Via Huťko´s IT & IP legal blog comes this story about a freshly referred case from the First Senate of the German Bundesgerichtshof in Oracle v usedSoft (I ZR 129/08). This reference deals with the resale of downloaded software and the ECJ has been asked to clarify the legal position of software which has been sold not physically but online. There is no attached number or any mention on Curia's website so far.
According to an English-language press release from usedSoft,
"...the ECJ will now decide, presumably within one or two years, whether software which was transmitted to the buyer online may also be traded as used. ...
However, the future decision by the ECJ will have little impact on the trade with used software because the legal circumstances regarding trade with “used” software are largely clarified. As the BGH declared in its press release today: “According to Art. 5(1) of directive 2009/24/EC [on the legal protection of computer programs], the reproduction of a computer program does not, in the absence of specific contractual provisions, require the authorisation of the rightholder ”
Sabine Leutheusser-Schnarrenberger, German Federal Minister of Justice, also confirmed in September 2010 that trade with “used” software is essentially legal. Legal uncertainty exists only with respect to software which has been sold online. Courts in Munich and Hamburg have handed down similar decisions in recent years. The RC Munich, for example, ruled in April 2008 “that the sale or vending of single Microsoft software licences previously granted within the framework of volume licence agreements is fundamentally possible as an effective transaction even without the consent of Microsoft.” ".The 1709 Blog will watch future developments with interest.
..and see http://www.ipo.gov.uk/pro-policy/policy-information/ecj/ecj-2011.htm . The IPO requests any comments by 19 May (this Thursday!).
you might be interested in some comments on the decision of the German "BGH" from a German perspective:
Resale of used software forbidden in Germany? Still no legal certainty for resellers and software owners
In July 2008 the Higher District Court Munich (OLG Munich) held that plaintiff Oracle has the right to forbid the resale of its “used”software undertaken by the company UsedSoft. Oracle had laid down in its license agreements with its licensees, that the right to use the software can not be assigned to third parties. As Oracle’s software is downloaded from Oracle servers and is not distributed to costumers by CDs or other embodiments of the works, OLG Munich held that the principle of exhaustion, laid down in the European software copyright law, does not apply, as exhaustion according to section 69d subsection 1 UrhG (German Copyright Act) requires an embodied works such as a CD, but not a software downloaded from servers of the licensor. Thus, the licensees are bound by the provisions of the license agreement, and particularly by the prohibition to assign the rights to use the software to third parties.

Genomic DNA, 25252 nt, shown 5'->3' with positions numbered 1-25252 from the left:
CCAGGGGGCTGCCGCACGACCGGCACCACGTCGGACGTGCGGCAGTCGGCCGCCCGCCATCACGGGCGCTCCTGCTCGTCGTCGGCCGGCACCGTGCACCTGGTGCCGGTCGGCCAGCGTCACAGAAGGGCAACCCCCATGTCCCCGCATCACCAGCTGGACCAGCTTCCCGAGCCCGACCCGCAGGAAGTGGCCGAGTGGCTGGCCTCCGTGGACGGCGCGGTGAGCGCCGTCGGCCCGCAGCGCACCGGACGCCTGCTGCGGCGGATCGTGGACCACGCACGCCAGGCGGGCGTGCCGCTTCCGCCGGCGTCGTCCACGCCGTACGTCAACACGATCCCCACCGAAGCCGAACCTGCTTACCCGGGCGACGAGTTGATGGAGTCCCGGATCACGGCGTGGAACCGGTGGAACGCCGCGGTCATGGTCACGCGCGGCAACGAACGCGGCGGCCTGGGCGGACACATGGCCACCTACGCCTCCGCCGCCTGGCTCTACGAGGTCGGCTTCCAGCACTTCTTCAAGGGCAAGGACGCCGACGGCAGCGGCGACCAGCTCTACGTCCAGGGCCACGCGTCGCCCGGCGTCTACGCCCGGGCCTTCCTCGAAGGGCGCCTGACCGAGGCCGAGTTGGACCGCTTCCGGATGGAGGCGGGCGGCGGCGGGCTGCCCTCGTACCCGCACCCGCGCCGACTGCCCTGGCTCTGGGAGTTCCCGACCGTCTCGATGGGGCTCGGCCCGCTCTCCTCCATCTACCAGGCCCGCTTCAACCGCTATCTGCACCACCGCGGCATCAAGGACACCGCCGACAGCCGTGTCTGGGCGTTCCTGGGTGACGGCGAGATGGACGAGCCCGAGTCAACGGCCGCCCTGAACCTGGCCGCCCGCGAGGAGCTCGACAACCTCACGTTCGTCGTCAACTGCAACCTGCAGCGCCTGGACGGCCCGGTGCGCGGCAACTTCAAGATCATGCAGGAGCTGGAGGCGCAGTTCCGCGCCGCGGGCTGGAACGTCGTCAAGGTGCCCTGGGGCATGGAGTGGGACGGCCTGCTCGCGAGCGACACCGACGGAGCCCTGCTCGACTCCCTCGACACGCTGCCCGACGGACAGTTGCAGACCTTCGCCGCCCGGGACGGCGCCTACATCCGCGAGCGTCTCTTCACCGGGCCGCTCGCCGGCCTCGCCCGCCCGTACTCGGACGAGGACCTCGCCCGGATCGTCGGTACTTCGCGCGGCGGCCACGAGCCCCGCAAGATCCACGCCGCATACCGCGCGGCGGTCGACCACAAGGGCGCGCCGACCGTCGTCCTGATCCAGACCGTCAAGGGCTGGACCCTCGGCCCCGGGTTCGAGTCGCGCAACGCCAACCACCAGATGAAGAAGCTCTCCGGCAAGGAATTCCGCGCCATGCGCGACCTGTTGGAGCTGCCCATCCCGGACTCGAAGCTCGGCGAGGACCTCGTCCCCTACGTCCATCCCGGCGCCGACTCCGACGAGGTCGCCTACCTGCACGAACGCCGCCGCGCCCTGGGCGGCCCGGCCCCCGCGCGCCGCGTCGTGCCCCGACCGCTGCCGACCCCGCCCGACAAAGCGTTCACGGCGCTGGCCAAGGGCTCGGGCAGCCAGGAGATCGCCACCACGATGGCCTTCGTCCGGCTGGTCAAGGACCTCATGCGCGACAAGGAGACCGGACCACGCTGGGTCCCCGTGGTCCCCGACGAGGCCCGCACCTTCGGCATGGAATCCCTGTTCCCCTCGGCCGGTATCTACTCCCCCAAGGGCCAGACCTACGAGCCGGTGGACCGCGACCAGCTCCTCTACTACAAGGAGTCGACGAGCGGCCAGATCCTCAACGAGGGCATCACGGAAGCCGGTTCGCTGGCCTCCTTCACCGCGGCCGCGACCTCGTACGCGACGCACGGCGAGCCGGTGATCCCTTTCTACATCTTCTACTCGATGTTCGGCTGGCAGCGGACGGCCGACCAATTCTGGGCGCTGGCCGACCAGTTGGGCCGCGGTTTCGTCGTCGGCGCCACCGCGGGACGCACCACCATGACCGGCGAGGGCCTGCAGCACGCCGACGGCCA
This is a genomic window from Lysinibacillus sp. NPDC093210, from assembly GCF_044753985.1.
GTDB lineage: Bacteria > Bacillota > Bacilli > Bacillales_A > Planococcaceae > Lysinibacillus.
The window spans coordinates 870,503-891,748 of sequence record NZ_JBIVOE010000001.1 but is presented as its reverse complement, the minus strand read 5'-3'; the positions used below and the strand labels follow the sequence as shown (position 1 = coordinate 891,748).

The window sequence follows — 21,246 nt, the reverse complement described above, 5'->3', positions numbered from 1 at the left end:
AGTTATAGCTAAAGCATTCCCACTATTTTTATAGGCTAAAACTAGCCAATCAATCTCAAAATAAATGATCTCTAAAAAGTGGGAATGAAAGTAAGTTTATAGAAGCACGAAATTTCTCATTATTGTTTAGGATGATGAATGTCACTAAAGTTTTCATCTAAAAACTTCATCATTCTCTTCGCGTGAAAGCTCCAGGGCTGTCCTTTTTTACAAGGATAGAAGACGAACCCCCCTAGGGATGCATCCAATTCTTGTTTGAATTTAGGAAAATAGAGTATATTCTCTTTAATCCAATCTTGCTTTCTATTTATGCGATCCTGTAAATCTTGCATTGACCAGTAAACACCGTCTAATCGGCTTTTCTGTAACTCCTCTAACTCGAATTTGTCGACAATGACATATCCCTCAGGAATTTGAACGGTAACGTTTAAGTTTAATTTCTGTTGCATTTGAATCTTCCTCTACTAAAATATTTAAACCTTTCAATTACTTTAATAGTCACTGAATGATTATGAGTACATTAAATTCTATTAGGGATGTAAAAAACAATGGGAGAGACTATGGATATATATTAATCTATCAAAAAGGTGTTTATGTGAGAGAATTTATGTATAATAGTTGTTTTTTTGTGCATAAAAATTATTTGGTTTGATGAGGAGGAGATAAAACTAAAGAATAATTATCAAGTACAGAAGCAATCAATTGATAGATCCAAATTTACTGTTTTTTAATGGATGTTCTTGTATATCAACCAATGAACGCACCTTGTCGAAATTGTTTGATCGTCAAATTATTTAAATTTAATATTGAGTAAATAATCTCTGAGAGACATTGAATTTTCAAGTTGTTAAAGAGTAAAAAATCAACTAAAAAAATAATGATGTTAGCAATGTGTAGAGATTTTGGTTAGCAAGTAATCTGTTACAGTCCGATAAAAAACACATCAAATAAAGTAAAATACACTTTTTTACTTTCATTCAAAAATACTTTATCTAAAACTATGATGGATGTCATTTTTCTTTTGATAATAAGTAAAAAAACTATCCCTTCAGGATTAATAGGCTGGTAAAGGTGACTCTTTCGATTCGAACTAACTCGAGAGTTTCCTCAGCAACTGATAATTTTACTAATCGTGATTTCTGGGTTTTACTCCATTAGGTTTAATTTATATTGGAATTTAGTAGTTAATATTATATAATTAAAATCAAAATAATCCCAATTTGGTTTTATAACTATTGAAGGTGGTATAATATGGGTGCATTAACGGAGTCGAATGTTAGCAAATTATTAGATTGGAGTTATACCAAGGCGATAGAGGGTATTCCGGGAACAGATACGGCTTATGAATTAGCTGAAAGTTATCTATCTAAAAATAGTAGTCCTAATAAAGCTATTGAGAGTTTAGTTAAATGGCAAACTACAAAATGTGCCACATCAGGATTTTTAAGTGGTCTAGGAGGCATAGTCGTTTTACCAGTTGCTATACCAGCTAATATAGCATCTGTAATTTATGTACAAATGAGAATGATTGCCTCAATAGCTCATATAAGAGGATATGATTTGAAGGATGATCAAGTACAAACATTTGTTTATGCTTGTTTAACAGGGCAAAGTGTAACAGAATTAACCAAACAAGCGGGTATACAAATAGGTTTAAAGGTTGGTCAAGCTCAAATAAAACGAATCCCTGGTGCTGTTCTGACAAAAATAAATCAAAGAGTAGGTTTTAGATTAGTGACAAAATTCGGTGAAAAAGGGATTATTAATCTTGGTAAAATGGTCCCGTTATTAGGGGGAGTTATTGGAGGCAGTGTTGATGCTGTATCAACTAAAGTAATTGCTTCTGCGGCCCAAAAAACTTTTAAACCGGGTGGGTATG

However, it is also clear that there is a high commercial need and desire for such an assignment of used software to third parties, e.g. for a licensee, who purchased a new software, or who does no longer need all licenses once acquired, anymore.
After the OLG Munich the German Federal Court of Justice (BGH) was asked to decide this question. However, there is no answer yet, as the BGH decided to present certain questions regarding software rights to the European Court of Justice (ECJ), who is competent to rule on all those provisions of German copyright law which might interfere with the European Software Directive 2009/24/EC (BGH, ruling of 3 February, 2011, file No. I ZR 129/08 “UsedSoft”). The ECJ takes care of a unionwide identical interpretation of the directives of the European Union.
It is not absolutely clear from the BGH’s press release of 3 February, 2011, if Germany’s highest court for civil law matters intends to uphold the Munich decision or not. However, the BGH seems to be of the opinion that a legitimate right (of the acquiring third party) to use the software requires the right to download the software from the Oracle servers. However, the question yet to answer is if the buyers of “used software” are legitimate buyers under the Software Directive. This might be the case, if licensor’s right to distribute the software was exhausted, because licensor allowed the download of its software by its licensees.
Does the BGH tend to apply the principle of exhaustion even in cases of downloads of software and not only in cases of the sale of embodiments of the works? The idea behind that could be that it seems to be a bit formalistic, to differentiate between software licensing by providing a CD on one side and allowing the licensee to download the software on the other side. A decision of the ECJ can be expected in twelve to eighteen months. Until then, the judgement of the OLG Munich is still in place and can be enforced. For the time being, resellers of software must be aware that German courts might forbid their business model.
Rechtsanwalt and Partner of Heuking Kühn Lüer Wojtek, Cologne, Germany
Certified Specialist Lawyer in Intellectual Property Law (Fachanwalt für gewerblichen Rechtsschutz)
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